Criticisms of the Filial Correction


There has not been any substantial academic response to the Filial Correction as I have noted in other posts, but there has been a visceral emotional one.

It strikes me that those who support Pope Francis pastoral over doctrinal approach (an approach condemned as Marxist by Cardinal Müller recently) on this is issue are progressives who never mention his stance on the reality of the devil, or gender ideology. That tells me something. It tells me that what they want is not the Gospel of Jesus Christ, but something more in line with the world, more attuned to the social zeitgeist. A something expressly identified in the encyclical Pascendi Dominci Gregis as the synthesis of all heresies and defined as Modernism.

The Modernist says that in previous centuries, the dogmas of the Faith, such as the dogmas of the Trinity, were true, but since dogma evolves, it may no longer be true today. For the Modernist, dogma evolves into whatever accommodates the needs of the current culture. This is refuted by the fact that the dogmas of the Faith are revealed by God, and God cannot contradict Himself.

If you've never read Pascendi Dominci Gregis you need to. Once you do, much will become clear and much of what goes on to attack the Catholic faith will become clear as well.

We are at the point where the Pope appears to be teaching something different from that which the Church has always taught with regard to the nature of sin and reception of the Sacraments. He hasn't explicitly or magisterially said this, but he continues to act in a way that appears to demonstrate a position at odds with settled teaching. This is an existential reality which can be demonstrated in the variations held on the position by bishop's conferences throughout the world. The Filial Correction asks for clarity on this teaching. Why should that be something we are not allowed to ask for?

In an attempt to address some of the criticism levelled at the Filial Correction, Dr. Joseph Shaw has written an article published on Lifestite News.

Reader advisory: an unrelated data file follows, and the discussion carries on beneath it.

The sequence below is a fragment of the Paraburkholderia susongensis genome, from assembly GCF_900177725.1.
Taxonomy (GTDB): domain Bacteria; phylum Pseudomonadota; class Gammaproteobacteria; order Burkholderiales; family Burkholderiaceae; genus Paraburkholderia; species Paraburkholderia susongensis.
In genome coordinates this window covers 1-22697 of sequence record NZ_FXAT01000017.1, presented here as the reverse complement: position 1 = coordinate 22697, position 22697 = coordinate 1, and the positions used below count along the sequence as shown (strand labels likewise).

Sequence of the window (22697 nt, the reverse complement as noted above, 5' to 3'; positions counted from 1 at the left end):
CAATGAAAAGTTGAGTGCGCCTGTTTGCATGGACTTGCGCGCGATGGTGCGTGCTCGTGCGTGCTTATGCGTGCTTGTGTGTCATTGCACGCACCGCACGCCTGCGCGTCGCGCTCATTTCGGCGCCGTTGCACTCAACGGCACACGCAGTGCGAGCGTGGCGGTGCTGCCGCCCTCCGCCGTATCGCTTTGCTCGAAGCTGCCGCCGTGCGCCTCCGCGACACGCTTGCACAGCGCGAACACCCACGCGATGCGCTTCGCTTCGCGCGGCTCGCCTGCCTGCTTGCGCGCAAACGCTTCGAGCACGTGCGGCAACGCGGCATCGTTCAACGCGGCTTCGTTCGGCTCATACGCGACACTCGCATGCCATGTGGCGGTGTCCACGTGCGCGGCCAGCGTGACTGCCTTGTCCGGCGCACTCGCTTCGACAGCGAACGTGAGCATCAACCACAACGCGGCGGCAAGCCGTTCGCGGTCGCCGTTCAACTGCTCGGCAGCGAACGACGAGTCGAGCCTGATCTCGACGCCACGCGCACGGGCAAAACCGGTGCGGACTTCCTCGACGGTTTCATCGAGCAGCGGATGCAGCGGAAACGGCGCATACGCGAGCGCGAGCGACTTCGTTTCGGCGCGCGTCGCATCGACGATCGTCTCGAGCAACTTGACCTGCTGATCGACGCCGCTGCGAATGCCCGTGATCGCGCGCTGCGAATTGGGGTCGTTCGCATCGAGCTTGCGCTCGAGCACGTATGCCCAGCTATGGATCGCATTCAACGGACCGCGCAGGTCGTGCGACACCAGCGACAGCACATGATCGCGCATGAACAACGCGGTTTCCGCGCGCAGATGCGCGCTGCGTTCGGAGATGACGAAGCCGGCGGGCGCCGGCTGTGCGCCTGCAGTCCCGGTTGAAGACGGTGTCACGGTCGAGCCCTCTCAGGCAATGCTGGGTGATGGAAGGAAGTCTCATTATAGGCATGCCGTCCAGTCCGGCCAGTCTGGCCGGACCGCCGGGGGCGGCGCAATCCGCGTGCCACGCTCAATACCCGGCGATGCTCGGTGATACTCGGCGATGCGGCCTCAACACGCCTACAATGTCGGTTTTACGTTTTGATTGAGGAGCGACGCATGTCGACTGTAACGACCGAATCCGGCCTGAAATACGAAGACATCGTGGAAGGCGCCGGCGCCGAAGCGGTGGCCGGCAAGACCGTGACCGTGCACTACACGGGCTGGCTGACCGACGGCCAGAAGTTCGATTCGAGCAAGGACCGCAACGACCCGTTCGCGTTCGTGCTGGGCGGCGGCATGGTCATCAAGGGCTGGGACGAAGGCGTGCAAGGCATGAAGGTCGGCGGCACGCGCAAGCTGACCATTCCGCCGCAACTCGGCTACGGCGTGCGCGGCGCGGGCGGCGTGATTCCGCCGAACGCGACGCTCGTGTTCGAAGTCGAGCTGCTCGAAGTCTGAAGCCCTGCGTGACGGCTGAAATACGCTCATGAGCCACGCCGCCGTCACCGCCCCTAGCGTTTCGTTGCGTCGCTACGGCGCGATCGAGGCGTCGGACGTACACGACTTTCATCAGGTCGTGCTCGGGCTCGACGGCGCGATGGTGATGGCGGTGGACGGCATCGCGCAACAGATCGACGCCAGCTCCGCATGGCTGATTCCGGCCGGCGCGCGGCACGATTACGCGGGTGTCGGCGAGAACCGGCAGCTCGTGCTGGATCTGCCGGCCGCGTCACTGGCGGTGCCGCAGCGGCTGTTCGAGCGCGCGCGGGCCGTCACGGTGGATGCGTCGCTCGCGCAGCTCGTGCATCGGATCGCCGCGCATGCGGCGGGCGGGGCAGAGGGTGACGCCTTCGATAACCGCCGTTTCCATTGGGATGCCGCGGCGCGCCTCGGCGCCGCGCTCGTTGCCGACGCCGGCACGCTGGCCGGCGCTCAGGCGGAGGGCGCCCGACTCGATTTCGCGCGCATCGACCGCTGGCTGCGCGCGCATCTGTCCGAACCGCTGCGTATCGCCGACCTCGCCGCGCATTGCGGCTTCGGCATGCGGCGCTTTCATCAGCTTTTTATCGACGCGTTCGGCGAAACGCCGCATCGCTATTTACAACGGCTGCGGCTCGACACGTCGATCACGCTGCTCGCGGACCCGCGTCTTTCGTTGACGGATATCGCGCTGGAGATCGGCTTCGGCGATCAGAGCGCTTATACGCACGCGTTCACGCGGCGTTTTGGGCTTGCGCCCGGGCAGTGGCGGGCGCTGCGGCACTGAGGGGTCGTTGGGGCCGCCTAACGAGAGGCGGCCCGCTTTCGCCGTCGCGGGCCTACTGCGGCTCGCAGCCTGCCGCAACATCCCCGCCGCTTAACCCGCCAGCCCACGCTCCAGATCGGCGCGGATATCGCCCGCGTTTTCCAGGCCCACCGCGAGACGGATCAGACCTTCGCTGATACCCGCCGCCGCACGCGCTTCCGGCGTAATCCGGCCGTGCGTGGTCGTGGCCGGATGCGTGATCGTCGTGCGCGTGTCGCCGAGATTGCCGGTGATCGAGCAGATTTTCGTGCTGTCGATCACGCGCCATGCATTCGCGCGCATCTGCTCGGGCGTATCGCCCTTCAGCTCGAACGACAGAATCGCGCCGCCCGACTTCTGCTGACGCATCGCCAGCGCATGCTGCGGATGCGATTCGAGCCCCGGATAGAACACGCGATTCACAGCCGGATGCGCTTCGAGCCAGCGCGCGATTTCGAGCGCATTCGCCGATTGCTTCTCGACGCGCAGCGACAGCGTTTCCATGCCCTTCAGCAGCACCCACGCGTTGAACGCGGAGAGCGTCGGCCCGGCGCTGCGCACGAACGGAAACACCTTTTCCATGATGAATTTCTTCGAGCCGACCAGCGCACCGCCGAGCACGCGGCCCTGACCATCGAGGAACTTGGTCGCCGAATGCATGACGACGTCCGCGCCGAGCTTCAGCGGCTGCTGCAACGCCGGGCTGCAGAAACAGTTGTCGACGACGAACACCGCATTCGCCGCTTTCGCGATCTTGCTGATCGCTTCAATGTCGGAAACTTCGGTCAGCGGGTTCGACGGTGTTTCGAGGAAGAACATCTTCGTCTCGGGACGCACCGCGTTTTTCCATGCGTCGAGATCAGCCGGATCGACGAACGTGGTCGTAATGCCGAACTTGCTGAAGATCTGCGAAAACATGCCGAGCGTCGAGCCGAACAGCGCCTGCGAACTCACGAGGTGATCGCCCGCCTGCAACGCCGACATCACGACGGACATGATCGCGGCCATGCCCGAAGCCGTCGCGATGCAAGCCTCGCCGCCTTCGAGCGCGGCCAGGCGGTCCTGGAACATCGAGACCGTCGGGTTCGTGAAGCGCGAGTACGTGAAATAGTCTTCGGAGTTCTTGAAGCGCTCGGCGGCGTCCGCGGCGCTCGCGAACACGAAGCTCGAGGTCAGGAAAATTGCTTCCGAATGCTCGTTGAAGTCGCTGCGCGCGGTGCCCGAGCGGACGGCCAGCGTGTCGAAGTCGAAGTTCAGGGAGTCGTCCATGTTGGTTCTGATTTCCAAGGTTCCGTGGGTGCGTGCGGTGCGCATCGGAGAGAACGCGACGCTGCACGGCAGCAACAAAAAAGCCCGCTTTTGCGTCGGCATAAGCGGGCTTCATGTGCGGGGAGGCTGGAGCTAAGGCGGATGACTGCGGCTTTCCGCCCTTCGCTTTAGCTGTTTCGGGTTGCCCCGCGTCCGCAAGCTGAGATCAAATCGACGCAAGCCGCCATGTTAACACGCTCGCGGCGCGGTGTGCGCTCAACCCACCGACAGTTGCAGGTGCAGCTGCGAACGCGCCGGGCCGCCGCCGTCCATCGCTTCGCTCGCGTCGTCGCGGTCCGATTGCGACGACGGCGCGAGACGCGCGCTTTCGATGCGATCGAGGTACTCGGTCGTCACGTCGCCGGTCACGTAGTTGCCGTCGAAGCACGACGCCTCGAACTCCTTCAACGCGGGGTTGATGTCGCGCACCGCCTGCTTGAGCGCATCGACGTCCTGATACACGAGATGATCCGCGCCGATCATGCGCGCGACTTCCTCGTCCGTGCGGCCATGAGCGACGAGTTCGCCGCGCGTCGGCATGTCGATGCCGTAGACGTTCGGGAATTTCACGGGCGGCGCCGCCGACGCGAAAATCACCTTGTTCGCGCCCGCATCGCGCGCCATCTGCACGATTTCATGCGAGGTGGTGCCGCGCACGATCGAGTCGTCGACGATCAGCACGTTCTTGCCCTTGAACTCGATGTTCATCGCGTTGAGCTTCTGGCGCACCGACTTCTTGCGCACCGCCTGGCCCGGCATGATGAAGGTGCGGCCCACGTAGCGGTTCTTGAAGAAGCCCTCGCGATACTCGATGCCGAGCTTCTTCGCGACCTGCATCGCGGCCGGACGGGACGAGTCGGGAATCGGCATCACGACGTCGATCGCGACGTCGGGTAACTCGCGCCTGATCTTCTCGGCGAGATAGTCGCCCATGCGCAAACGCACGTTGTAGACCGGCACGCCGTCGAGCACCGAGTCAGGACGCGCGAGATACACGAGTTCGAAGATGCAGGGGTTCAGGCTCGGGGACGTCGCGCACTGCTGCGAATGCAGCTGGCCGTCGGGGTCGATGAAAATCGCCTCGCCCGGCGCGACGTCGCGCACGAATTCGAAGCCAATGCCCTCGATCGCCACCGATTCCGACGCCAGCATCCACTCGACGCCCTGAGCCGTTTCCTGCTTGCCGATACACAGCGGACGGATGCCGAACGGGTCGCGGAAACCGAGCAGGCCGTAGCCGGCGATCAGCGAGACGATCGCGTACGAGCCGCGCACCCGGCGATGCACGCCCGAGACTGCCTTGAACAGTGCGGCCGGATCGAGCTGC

In this article, Dr. Shaw explains:
The real claim is: the Pope has left us little doubt about how he wants us to understand and apply Amoris, and this understanding is in the last analysis incompatible with the Faith. What Walford would like it to be saying is that Amoris is unambiguously erroneous in itself.

Certain passages of Amoris do, perhaps, point in a problematic direction, but for myself I was ready to read them in light of the preceding teaching of the Church — anyone who doubts this can read the blog posts I composed in the immediate aftermath of its publication. Heck, I even criticised Steve Skojek over it. Now it’s me who is the idiot, along with everyone else who tried to give it the benefit of the doubt. What is key here, however, is not the precise wording of Amoris, but the way Pope Francis has been indicating, non-magisterially, that it should be understood.
Another claim I have heard is that the Correctio causes scandal to the Church. Dr. Shaw explains:
It should be obvious to anyone who loves the Church that it would be far more scandalous if a pope favoured error and faithful Catholics all remained silent.
The problem is that it is not so much the ambiguous language of Amoris Laetitia which is problematic as the (personal) acts of Pope Francis, many listed in the Correctio, which do favour this idea. But that is what the Correctio is ultimately about. As Dr. Shaw points out, Pope Francis does not appear to want the confusion and ambiguity to go. "He could have cleared up the ‘confusion’ at any time by issuing an magisterial statement, but there is value in the ambiguity since it allows a variety of interpretations while some can still claim — correctly — that nothing contrary to the Faith has been formally promulgated. As some of his defenders like to say, a dialogue, answering the dubia for example, would be a ‘trap’. In a sense, any clarification would be a reassertion of the primacy of theological clarity, the magisterium, and rules.

But that position, of refusing to clarify, is crumbling now. We have now had two Cardinals, Müller and the Secretary of State, Cardinal Parolin, calling for a serious engagement between the Vatican and critics such as the signatories and the dubia Cardinals. Perhaps, just perhaps, we are approaching the end game."

You can watch Dr. Shaw and the Papal Posse at EWTN discuss this further in this video. I noted with some surprise that the reaction to the Correctio is very supportive from all the commentators. As Cardinal Parolin has now asked for dialogue, perhaps we are getting somewhere with this as Dr. Shaw suggests!

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